We have improved the binary arithmetic of Coq by providing an implementation of modular arithmetic based on binary trees. Changing datastructures made it possible to use efficient recursive algorithms such as Karatsuba multiplication. This work is presented in .

Elliptic curves are widely used in cryptographic systems. For this reason, we developed a formal library for elliptic curves inside Coq. If defining the curves is quite direct, the difficult part is well-known: it is the associativity of the group law. Proofs in the literature are usually by means of a geometric argument. For the moment, such argument would not be easy to formalize in a prover. We have followed a more algebraic approach using intensive computation to formally get the associativity. With this library, it has then been possible to formally prove the Goldwasser-Kilian algorithm.

With the progresses of both the evaluation mechanism and the arithmetic operations, it is now possible to perform non-trivial computation inside Coq. In an attempt to merge theorem proving and computer algebra techniques in a single system, we have turned an existing certified version of the Buchberger algorithm described in into a reflective algorithm that can be directly evaluated inside Coq.

Randomized algorithms are widely used either for finding efficiently approximated solutions to complex problems, for instance in primality testing, or for obtaining good average behaviour, for instance in distributed computing. We propose a new method for proving properties of these algorithms in a proof assistant based on higher-order logic, which only uses functionals and algebraic properties of the unit interval. We follow Kozen by interpreting probabilistic programs as measure transformers; the originality of our approach is to view this interpretation as a monadic transformation on functional programs. We apply this to the formal verification of two programs: one implements a Bernouilli distribution from a coin flip and the other studies the termination of a random walk. All these results are formalized using Coq and described in the publication .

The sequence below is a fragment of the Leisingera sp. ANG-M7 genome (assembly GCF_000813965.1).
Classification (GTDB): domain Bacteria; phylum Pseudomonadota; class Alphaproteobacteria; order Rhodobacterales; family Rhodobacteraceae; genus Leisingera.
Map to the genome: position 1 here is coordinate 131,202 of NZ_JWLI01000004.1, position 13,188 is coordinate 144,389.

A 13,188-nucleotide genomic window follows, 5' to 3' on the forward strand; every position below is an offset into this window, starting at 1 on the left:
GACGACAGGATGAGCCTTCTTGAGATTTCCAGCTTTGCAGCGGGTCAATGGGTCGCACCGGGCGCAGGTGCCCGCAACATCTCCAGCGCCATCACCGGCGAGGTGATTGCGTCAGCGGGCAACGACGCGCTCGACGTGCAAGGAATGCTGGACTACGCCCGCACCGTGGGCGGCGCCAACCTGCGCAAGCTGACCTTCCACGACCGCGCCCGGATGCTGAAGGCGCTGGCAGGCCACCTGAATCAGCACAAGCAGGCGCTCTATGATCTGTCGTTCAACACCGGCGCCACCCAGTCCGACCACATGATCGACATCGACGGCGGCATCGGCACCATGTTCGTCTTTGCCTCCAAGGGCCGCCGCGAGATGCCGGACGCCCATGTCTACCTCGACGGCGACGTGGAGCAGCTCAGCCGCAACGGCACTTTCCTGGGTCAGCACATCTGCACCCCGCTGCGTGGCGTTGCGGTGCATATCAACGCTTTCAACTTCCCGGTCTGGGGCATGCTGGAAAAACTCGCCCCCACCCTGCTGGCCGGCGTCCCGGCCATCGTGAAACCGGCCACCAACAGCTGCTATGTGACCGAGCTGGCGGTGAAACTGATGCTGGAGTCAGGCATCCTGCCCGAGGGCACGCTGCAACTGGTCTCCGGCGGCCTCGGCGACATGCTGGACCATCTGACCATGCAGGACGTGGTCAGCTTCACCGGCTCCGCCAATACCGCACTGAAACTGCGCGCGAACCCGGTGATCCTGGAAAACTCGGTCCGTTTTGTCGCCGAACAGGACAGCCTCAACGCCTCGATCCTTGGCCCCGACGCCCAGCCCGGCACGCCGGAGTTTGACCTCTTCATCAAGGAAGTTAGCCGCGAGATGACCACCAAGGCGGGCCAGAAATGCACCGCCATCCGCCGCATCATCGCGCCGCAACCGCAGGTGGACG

We are currently investigating rules for total correctness for
_{o}, an enhanced functional calculus, designed by Park, Pfenning and Thrun. As new results, we obtain a denotational and an inference system for axiomatic semantics à la Hoare. More work
is needed to define accurate rules for total correctness. As a paradigmatic example, we study a program implementing the geometric law (where the problem is to obtain a uniform distribution
in a geometric figure
Afrom a uniform distribution in a figure
Bsuch that
Ais included in
B). This is an example of a non-terminating program that should be accepted because in terminates almost surely.

We transposed ideas from domain theory to the practical description of recursive functions. The main idea is that a fixpoint theorem, like Tarski's theorem in the realm of complete partial orders, can be used as a programming tool to define new recursive functions. In the case of recursive functions, this means we use non-constructive mathematics to justify the existence of functions that are not guaranteed to terminate (a significant departure from the type theoretic tradition). However, we show that the extraction mechanism can be adapted in a simple way to give a practical meaning to the functions obtained in this manner. This work is described in .

We designed an experiment to show the relations between a variety of approaches to programming language semantics, using a very simple imperative programming language as example. Our example covers two variants of operational semantics: natural semantics (à la Kahn) and structural operational semantics (à la Plotkin); two variants of program verification semantics: axiomatic semantics (à la Hoare) and weakest pre-condition calculus (à la Dijkstra); denotational semantics (à la Scott); and abstract interpretation (à la Cousot & cousot). The main interest of this experiment is to show how the proofs of consistency between the various styles can be performed formally and to describe the relation between non-executable semantics and executable tools: interpreters, verification condition generators, and static analysis tools.

Coqweb is a web interface to Coq, developed in collaboration with André Hirschowitz, Gang Xiao et Joachim Yameogo from the laboratory of mathematics of the University of Nice. It has been used since october 2004 by 10 teachers in mathematics at the University of Nice for 200 students in first year.

An experience has been made with A. Hirschowitz of a wiki which integrates coqweb. The goal is to allow several mathematicians (researchers and teachers) to develop mathematical theories both with unformal (usual) texts and formal texts, with formal proofs, in connection with the Coq system and using the ambiguous typing algorithm designed for the coqweb tool. The address for this tool is

In conventional usage, formally verified proofs are long sequences of commands for theorem proving tools. These sequences are called
*proof scripts*and usually have very little structure. We developed a tool to add structure to a proof script by recording the dependencies between various commands. The structure